Haxey, Owston Ferry, and The Crowle Group

The Crowle Stone

Crowle StoneThe runic stone, which is nearly 7 feet high, 16 inches broad and 9 inches thick, is carved on all its four sides. It is of great antiquity for the Danish King Canute forbade the carving of runic stones after 1000 A.D. It is the oldest surviving carved relic in this area and with its inscription is quite unique. The stone could have been part of a cross or greater memorial erected by the Danes, for at various times antiquarians have given opinions on the carving. However, they do not seem to have been able to understand its real meaning, but all agree it must be well over a thousand years old.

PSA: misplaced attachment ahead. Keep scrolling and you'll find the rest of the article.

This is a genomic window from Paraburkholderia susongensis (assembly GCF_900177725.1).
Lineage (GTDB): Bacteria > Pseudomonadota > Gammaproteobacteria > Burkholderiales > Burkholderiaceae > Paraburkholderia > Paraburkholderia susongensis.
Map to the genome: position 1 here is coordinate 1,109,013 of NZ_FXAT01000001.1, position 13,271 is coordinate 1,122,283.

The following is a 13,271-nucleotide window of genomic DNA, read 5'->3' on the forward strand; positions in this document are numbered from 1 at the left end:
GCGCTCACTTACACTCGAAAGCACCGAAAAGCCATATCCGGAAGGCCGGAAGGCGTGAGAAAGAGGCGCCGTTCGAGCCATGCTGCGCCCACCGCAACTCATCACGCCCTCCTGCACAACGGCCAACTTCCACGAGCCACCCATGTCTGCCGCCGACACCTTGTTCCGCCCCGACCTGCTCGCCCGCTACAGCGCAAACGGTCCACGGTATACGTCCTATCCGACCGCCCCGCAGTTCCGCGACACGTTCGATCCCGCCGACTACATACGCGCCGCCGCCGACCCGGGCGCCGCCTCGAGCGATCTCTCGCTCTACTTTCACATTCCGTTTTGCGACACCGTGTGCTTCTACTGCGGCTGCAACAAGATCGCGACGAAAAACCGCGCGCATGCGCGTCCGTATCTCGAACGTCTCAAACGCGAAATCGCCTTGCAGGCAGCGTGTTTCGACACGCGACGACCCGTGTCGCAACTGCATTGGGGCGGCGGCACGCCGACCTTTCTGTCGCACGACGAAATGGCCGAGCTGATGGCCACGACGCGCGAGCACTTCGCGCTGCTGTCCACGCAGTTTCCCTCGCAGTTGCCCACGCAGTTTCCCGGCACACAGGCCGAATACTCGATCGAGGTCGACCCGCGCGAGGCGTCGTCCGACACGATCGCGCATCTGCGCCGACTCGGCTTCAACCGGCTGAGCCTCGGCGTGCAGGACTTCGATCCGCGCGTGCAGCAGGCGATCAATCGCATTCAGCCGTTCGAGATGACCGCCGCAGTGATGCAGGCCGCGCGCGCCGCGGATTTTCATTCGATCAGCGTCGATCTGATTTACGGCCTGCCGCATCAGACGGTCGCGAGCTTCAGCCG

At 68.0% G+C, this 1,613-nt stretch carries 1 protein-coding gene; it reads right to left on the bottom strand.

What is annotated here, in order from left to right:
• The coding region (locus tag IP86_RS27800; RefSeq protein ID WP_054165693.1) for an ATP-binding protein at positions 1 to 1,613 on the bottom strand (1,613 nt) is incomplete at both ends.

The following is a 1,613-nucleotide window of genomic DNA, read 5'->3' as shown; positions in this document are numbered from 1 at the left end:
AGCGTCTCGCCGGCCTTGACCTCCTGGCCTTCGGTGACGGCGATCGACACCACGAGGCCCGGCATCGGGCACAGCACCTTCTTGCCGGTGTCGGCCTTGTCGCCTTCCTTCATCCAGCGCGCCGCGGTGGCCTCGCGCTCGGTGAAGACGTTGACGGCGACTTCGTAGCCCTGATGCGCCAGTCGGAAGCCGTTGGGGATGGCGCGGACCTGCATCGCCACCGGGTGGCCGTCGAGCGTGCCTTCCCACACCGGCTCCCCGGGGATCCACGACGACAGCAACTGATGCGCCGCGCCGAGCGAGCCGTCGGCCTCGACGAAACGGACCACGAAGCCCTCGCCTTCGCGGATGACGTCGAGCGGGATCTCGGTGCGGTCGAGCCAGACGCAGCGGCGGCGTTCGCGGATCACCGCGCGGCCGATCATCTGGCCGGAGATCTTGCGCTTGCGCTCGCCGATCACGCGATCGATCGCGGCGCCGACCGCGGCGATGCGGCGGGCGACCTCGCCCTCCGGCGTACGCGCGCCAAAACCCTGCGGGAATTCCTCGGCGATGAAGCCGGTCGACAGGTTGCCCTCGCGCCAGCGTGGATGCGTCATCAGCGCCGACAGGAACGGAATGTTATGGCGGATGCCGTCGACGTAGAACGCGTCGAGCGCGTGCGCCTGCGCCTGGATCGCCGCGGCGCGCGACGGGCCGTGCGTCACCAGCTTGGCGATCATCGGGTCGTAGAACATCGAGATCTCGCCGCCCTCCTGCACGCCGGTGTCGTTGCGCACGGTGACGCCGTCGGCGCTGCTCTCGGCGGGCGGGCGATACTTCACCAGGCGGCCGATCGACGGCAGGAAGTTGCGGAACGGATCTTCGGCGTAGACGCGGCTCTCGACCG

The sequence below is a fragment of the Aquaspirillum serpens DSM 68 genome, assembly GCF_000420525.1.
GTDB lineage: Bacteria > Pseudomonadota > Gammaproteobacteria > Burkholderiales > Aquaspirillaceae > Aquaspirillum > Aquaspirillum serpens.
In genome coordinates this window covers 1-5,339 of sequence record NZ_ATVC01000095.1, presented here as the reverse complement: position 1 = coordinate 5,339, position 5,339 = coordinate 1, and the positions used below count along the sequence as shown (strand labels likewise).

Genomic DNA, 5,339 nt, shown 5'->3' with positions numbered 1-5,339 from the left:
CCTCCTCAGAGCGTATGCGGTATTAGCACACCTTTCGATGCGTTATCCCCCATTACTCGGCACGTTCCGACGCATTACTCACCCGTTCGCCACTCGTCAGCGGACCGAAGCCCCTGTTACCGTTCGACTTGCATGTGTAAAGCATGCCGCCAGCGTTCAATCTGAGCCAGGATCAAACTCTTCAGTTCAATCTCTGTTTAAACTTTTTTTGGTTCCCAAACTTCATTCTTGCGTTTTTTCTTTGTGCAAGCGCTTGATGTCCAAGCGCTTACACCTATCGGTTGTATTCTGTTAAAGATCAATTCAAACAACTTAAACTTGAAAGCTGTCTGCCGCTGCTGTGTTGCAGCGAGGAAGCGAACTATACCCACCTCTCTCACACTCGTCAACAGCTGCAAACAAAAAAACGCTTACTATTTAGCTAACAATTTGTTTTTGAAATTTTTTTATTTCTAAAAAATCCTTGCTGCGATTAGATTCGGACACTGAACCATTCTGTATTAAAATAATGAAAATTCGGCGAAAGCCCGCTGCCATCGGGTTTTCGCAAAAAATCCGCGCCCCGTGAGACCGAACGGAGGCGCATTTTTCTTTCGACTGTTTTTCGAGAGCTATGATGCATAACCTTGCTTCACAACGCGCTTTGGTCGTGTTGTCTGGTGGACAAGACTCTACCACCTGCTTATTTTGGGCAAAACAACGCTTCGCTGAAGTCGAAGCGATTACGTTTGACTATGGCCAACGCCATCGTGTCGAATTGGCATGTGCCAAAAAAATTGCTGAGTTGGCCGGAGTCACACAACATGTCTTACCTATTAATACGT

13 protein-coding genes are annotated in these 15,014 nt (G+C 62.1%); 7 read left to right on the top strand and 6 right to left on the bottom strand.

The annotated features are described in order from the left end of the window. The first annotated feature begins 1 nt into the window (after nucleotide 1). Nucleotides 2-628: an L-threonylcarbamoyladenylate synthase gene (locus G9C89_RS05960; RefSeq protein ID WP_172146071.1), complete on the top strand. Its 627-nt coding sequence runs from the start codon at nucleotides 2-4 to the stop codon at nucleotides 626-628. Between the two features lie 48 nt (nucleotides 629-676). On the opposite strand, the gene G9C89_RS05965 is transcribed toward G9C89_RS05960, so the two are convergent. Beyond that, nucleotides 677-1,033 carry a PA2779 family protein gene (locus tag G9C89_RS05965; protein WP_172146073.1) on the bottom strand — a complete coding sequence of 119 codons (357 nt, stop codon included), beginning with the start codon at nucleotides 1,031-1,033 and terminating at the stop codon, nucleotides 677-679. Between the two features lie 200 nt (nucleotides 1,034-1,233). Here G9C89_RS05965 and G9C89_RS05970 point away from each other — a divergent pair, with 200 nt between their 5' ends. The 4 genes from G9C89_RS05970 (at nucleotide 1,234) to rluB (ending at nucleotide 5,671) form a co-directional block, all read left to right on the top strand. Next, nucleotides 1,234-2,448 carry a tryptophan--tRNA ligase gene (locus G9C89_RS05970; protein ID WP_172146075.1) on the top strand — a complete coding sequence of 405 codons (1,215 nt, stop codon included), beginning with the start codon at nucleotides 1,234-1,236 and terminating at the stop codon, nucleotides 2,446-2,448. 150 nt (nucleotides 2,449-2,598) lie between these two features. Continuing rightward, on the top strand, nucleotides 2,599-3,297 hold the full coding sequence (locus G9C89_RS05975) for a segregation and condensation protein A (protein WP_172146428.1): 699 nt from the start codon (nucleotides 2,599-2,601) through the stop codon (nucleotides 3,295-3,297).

The Stone now stands on a plinth at the west end of the church where it was erected in 1919. Previous to this time it was used as a lintel over the west door by the Norman Masons who built the church about 1150 A.D. It is doubtful that it would have remained intact to the present day but being part of the west wall for 800 years ensured its survival.